Sunday, February 8, 2009
Researchers are trying to understand how nature transports energy across large molecules by observing the role of electrons in photosynthesis. Discovering how electrons interact with each other during energy transport will lead to the design of more efficient solar cells and other electrical devices.
Laser developments at Imperial College London have enabled Dr. Mercer of University College Dublin, Ireland to take a laser snapshot of the energies inside the LH2 protein involved in photosynthesis. The Imperial laser (see picture above) sees electrons by taking a snapshot lasting only 100 femtoseconds, or one ten-thousandth of a billionth of a second! This new method is paramount because the single, ultra fast laser shot does not destroy the molecules before they can be observed, and the data received is instantaneous. Previous laser methods focused thousands to millions of pulses onto proteins to view the inner electron coupling. However, theses techniques result in altered images because the molecular structure of the proteins are easily transformed or completely destroyed after so many exposures.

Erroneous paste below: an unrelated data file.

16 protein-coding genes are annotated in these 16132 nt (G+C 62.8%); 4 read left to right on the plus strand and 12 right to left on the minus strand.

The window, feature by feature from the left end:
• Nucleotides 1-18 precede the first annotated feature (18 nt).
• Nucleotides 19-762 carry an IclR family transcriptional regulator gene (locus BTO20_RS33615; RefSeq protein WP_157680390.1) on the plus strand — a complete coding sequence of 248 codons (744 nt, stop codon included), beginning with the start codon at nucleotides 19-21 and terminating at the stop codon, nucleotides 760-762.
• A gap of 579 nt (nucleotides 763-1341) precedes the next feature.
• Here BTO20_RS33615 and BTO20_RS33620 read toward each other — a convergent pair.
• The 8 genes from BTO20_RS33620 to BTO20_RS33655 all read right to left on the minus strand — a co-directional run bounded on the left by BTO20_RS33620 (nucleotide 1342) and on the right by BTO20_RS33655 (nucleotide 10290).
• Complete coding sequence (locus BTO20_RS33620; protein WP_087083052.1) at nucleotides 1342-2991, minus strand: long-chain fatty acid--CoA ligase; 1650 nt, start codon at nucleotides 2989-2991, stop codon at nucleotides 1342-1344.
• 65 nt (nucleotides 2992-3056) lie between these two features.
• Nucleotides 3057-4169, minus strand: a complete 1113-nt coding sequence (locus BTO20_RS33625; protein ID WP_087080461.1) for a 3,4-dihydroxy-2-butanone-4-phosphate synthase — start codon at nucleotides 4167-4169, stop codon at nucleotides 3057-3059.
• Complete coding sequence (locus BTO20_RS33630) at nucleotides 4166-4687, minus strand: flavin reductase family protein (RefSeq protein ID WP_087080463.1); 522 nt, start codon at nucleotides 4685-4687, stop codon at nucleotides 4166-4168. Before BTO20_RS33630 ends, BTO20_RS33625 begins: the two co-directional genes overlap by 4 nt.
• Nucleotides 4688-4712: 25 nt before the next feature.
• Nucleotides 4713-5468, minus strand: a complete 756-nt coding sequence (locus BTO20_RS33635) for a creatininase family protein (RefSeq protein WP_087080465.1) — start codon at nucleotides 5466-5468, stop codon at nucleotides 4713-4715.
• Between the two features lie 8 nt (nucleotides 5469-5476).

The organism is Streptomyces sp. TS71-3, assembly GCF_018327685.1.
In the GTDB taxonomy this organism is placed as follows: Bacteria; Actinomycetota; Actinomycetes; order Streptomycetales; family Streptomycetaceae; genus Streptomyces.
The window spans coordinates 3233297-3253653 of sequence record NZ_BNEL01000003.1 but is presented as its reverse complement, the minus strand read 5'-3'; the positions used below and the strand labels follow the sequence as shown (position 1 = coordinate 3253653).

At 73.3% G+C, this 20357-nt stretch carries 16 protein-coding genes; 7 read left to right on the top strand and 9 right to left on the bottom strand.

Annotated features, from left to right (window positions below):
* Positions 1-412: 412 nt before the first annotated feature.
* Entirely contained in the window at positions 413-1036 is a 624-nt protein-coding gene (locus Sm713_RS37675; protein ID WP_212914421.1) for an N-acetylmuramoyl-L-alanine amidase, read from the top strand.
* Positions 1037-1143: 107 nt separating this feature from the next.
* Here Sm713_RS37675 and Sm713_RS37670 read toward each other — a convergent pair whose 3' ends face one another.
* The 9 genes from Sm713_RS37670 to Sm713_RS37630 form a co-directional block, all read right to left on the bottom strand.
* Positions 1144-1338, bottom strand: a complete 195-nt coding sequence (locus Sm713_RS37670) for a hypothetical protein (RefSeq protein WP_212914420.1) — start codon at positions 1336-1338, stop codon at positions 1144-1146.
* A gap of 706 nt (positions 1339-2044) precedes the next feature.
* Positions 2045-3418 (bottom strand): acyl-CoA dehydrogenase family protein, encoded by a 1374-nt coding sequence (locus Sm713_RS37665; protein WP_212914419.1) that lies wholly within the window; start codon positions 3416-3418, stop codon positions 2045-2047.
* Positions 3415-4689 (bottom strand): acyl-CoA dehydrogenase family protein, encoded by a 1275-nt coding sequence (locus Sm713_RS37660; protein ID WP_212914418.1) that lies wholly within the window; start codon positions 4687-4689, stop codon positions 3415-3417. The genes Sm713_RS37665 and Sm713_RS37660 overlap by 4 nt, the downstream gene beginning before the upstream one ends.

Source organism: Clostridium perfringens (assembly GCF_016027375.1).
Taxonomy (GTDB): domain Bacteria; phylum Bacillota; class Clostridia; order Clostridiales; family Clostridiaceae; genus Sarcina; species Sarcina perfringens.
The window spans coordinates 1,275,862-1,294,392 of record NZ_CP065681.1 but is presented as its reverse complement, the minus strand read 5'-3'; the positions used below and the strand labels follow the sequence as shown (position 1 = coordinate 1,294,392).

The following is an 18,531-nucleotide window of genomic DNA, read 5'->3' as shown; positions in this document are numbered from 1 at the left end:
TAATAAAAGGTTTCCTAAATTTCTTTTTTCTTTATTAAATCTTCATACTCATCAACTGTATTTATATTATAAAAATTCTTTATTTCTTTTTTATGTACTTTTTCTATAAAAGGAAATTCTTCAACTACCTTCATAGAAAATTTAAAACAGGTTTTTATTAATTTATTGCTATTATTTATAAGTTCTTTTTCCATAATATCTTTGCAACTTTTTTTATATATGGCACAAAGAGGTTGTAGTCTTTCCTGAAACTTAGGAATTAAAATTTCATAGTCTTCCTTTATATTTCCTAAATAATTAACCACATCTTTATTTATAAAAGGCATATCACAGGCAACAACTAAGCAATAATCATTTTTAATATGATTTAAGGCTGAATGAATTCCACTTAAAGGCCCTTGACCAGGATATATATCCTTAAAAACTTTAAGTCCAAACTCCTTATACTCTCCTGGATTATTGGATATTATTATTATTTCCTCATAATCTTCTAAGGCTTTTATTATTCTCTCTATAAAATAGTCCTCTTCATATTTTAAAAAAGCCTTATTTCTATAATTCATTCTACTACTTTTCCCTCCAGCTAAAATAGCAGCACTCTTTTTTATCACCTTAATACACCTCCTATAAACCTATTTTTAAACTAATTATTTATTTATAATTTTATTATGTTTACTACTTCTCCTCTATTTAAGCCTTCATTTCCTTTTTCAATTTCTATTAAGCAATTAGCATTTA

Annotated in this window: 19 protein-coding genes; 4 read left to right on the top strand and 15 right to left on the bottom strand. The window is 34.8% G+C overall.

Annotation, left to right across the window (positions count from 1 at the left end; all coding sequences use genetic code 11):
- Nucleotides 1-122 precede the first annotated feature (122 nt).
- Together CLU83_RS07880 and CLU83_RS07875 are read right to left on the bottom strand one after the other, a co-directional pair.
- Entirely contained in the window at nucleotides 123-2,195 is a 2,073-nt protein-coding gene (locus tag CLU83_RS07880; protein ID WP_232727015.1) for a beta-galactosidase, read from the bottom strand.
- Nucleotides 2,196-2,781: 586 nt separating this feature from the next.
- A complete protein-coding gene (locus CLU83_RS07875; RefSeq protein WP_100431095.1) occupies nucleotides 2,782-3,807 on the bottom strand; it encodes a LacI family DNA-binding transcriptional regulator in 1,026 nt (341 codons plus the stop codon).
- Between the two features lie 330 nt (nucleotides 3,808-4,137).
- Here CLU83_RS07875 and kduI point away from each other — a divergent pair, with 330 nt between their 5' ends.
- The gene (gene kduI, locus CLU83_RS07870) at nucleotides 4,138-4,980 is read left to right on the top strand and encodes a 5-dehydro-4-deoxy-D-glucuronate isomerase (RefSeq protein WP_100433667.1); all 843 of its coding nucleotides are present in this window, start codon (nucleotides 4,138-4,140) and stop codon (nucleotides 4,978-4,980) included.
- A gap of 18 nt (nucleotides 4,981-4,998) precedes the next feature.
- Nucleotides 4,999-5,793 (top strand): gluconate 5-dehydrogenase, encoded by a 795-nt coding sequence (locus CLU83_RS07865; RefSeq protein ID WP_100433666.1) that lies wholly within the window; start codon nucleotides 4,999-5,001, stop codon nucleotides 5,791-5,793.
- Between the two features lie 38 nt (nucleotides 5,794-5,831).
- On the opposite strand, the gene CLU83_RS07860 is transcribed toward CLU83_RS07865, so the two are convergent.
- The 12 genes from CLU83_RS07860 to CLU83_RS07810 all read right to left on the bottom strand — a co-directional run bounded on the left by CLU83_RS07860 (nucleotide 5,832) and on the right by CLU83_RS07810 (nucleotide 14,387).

The key to this new approach is putting a broad spectrum of colors into one laser pulse. The pulse is then split into three beams incident on the protein, and the colors that emerge correspond to specific energies that interact inside the protein. This laser is huge for the optics field and many researchers are eager to apply the new method in their own research. The performance of solar cells will no doubt be enhanced as electron transport is understood more and more. I am just excited to see how soon we will feel the affect of this advancement in one of the most basic fields of physics.
BBC Photosynthesis viewed in a flash